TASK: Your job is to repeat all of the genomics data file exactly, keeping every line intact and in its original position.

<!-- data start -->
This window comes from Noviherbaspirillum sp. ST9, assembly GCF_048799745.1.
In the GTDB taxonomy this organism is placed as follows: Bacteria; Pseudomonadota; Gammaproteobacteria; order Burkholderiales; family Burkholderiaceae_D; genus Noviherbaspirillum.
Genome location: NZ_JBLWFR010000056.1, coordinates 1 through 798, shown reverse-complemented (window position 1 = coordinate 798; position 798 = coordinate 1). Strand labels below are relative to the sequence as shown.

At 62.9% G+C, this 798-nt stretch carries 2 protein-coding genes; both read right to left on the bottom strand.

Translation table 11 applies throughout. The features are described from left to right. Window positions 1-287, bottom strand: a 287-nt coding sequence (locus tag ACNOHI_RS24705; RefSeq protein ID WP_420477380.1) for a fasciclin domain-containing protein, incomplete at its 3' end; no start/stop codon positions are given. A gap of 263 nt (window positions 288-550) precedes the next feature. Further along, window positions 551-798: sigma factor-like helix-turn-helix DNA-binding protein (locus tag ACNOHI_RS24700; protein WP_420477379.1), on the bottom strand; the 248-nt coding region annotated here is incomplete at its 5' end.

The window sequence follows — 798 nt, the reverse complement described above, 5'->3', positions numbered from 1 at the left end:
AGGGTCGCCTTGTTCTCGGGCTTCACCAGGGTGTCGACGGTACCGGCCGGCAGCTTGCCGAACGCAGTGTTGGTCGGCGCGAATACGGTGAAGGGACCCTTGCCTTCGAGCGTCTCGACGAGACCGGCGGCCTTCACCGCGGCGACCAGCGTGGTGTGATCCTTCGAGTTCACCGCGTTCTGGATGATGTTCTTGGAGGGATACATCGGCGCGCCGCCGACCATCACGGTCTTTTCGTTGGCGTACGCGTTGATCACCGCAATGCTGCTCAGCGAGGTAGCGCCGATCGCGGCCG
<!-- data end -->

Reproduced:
This window comes from Noviherbaspirillum sp. ST9, assembly GCF_048799745.1.
In the GTDB taxonomy this organism is placed as follows: Bacteria; Pseudomonadota; Gammaproteobacteria; order Burkholderiales; family Burkholderiaceae_D; genus Noviherbaspirillum.
Genome location: NZ_JBLWFR010000056.1, coordinates 1 through 798, shown reverse-complemented (window position 1 = coordinate 798; position 798 = coordinate 1). Strand labels below are relative to the sequence as shown.

At 62.9% G+C, this 798-nt stretch carries 2 protein-coding genes; both read right to left on the bottom strand.

Translation table 11 applies throughout. The features are described from left to right. Window positions 1-287, bottom strand: a 287-nt coding sequence (locus tag ACNOHI_RS24705; RefSeq protein ID WP_420477380.1) for a fasciclin domain-containing protein, incomplete at its 3' end; no start/stop codon positions are given. A gap of 263 nt (window positions 288-550) precedes the next feature. Further along, window positions 551-798: sigma factor-like helix-turn-helix DNA-binding protein (locus tag ACNOHI_RS24700; protein WP_420477379.1), on the bottom strand; the 248-nt coding region annotated here is incomplete at its 5' end.

The window sequence follows — 798 nt, the reverse complement described above, 5'->3', positions numbered from 1 at the left end:
AGGGTCGCCTTGTTCTCGGGCTTCACCAGGGTGTCGACGGTACCGGCCGGCAGCTTGCCGAACGCAGTGTTGGTCGGCGCGAATACGGTGAAGGGACCCTTGCCTTCGAGCGTCTCGACGAGACCGGCGGCCTTCACCGCGGCGACCAGCGTGGTGTGATCCTTCGAGTTCACCGCGTTCTGGATGATGTTCTTGGAGGGATACATCGGCGCGCCGCCGACCATCACGGTCTTTTCGTTGGCGTACGCGTTGATCACCGCAATGCTGCTCAGCGAGGTAGCGCCGATCGCGGCCG